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Area colleges facing housing crunch for coming school year

Student populations at two area University of Wisconsin schools continue to grow which is resulting in a housing crunch for dorms.

Because registration has just been completed at the University of Wisconsin-River Falls officials do not have a final count for the coming year, but they are looking at a record number of incoming students.

"We are anticipating another record enrollment at around 1,300 freshmen," said Mark Kinders, UW-River Falls' spokesman.

Last year the university had 2,503 students requesting dorm space, but only 2,298 beds available.

According to Kinders there were about 150 students living in dorm common spaces for the first semester, but as other students either dropped out or graduated they were moved into rooms.

The UW-System requires all freshmen and sophomores to live on campus but because of the need for space some get waivers.

"We already exempt those who live near the campus -- such as River Falls and Hudson," Kinders said.

"We are looking at expanding that area out a bit," he added.

Kinders also said that the university asks that juniors and seniors live off-campus.

One thing that will help ease the crunch in the near future at UW-River Falls is an expansion of the George R. Fields South Fork Suites residency hall, which will add 240 beds.

"We got legislative approval this year for the expansion," Kinders said.

By 2011, Kinders noted, the university expects to have 2,538 beds available, but they will still be short by about 170.

He added that demand for space on campus remains high because some juniors and seniors prefer to live on campus even though they are not required to do so.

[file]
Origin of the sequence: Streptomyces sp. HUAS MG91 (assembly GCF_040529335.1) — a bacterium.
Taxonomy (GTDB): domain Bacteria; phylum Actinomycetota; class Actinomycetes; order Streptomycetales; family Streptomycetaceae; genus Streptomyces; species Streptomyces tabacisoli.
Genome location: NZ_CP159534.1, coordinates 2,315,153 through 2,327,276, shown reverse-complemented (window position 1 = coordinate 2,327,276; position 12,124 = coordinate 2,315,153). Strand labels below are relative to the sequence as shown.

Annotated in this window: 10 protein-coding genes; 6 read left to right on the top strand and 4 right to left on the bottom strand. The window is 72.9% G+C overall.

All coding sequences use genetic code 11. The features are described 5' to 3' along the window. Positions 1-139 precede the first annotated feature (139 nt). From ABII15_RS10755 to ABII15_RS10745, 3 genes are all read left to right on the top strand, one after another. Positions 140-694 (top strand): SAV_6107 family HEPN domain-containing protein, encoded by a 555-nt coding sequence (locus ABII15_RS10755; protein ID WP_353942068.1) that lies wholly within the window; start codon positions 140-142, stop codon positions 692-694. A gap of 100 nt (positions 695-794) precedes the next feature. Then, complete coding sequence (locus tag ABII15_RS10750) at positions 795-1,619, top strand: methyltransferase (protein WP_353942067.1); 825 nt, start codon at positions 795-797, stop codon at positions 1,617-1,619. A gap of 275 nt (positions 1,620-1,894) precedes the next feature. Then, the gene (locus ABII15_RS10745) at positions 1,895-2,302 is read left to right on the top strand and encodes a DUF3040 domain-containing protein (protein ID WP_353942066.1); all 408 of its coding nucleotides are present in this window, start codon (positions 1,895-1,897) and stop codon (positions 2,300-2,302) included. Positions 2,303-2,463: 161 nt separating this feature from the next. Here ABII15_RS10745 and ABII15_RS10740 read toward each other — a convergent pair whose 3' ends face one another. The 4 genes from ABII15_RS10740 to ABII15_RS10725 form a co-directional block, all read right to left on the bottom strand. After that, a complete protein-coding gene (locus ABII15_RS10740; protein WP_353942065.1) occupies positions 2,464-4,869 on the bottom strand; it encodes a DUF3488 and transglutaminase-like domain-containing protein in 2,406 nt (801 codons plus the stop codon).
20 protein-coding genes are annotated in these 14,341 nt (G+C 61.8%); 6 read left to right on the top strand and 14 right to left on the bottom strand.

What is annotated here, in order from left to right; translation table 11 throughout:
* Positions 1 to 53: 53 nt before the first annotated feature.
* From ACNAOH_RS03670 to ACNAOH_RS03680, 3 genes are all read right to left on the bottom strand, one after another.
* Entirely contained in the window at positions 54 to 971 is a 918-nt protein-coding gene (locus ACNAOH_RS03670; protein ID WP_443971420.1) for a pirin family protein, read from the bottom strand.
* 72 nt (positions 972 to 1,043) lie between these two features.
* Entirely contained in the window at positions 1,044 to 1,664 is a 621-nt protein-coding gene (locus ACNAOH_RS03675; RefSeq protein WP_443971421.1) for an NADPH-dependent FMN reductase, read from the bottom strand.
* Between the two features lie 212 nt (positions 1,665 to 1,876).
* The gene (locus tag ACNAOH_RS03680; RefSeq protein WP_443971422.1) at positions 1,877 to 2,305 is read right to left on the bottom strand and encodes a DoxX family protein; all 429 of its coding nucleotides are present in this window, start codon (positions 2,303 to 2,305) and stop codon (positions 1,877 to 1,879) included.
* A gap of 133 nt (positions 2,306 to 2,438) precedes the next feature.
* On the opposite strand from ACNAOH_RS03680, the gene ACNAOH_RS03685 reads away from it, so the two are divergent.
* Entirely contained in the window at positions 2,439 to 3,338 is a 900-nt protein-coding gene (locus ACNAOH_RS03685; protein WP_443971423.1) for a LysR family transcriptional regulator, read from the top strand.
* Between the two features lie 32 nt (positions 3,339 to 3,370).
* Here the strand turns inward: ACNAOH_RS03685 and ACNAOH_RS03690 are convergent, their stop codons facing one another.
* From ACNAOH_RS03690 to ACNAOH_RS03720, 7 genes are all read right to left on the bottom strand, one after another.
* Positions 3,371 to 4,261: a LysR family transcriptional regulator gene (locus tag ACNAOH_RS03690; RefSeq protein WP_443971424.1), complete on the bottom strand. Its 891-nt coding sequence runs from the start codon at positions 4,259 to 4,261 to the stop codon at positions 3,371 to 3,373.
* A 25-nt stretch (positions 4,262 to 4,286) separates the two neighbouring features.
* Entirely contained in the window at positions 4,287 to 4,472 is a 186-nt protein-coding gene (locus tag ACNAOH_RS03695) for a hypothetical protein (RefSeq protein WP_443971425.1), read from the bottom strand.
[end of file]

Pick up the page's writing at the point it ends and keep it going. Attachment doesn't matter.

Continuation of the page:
UW-River Falls is in a rowth area and that presents a challenge to university planners, according to Kinders.

"We spend a lot of time planning for growth both in our dorms and in our classrooms," Kinders said.

UW-Stout will also be seeing a large freshman class this year.

According to Joel Helms, UW-Stout's assistant director for admissions, the school had a goal of 1,525 students. But now they predict the class will be around 1,600.

Housing officials with UW-Stout report that they currently have contracts for 3,200 students who want to live in the dorms there for the coming year.

"That number changes daily because of people canceling and other people asking for dorm rooms,' said Scott Griesbach, UW-Stout housing director.

He says the university will take a variety of steps to accommodate all students who want to live on campus.

These steps include tripling up rooms and using floor lounges and basement rooms.

"It will not be necessary for the university to house students in Menomonie hotels or motels," Greisbach said.

Unlike UW-River Falls, UW-Stout will not be seeing any additional dorm space. In fact they will be losing one of their older dorms.

"In 2009-10, we will be adding a new dining hall and then we will be tearing down one of our older dorms," Greisbach said.